Please use this identifier to cite or link to this item:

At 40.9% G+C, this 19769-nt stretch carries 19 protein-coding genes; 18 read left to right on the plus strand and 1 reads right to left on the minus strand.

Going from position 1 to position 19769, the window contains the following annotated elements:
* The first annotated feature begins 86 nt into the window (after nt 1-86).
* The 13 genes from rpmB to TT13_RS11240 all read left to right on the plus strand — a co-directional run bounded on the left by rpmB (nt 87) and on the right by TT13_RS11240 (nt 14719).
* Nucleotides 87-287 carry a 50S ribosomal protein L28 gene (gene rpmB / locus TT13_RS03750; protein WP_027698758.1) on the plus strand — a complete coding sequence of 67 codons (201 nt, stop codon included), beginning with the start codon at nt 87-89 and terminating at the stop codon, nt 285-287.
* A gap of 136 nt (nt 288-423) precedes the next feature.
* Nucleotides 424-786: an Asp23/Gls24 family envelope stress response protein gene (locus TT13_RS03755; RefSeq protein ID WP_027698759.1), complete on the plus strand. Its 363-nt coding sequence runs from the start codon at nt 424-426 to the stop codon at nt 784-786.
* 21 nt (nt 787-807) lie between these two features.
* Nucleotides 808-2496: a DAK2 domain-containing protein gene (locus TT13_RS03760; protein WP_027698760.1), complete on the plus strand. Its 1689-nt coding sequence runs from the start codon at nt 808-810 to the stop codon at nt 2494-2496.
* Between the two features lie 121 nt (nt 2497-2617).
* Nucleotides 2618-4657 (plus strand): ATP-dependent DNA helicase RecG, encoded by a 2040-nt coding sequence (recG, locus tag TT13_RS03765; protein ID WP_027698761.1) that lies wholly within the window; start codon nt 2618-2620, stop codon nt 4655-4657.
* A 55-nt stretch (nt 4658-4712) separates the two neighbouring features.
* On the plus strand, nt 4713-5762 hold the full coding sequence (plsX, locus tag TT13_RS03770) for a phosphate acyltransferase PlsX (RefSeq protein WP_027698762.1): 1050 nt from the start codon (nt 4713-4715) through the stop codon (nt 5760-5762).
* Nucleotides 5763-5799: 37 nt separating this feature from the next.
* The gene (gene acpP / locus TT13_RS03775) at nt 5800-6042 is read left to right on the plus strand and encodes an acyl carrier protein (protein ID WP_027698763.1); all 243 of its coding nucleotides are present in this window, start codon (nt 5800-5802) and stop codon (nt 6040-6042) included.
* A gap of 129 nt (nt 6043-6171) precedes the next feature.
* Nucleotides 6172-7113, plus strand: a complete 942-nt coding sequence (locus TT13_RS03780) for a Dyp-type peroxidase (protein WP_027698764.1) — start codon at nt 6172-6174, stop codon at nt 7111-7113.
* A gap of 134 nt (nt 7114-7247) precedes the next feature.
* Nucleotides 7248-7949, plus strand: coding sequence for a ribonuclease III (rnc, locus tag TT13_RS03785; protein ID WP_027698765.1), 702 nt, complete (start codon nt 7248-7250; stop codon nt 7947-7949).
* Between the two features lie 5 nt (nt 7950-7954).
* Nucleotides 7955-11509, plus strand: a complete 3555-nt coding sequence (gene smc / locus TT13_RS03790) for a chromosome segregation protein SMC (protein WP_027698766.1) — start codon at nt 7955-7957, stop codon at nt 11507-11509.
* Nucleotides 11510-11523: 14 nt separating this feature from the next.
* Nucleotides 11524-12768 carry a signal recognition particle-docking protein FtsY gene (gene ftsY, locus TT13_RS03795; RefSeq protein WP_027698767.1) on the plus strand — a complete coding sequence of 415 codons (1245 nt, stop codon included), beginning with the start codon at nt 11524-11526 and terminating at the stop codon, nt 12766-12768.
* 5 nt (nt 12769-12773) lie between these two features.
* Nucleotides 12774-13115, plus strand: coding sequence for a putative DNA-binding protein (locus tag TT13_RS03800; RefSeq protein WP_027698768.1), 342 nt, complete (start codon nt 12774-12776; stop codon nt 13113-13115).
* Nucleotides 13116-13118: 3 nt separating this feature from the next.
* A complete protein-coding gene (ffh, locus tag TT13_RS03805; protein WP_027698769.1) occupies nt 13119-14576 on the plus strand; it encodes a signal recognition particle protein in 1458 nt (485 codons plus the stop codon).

Synthesis of SnO2/Graphene hierarchical nanostructure and their gas sensing properties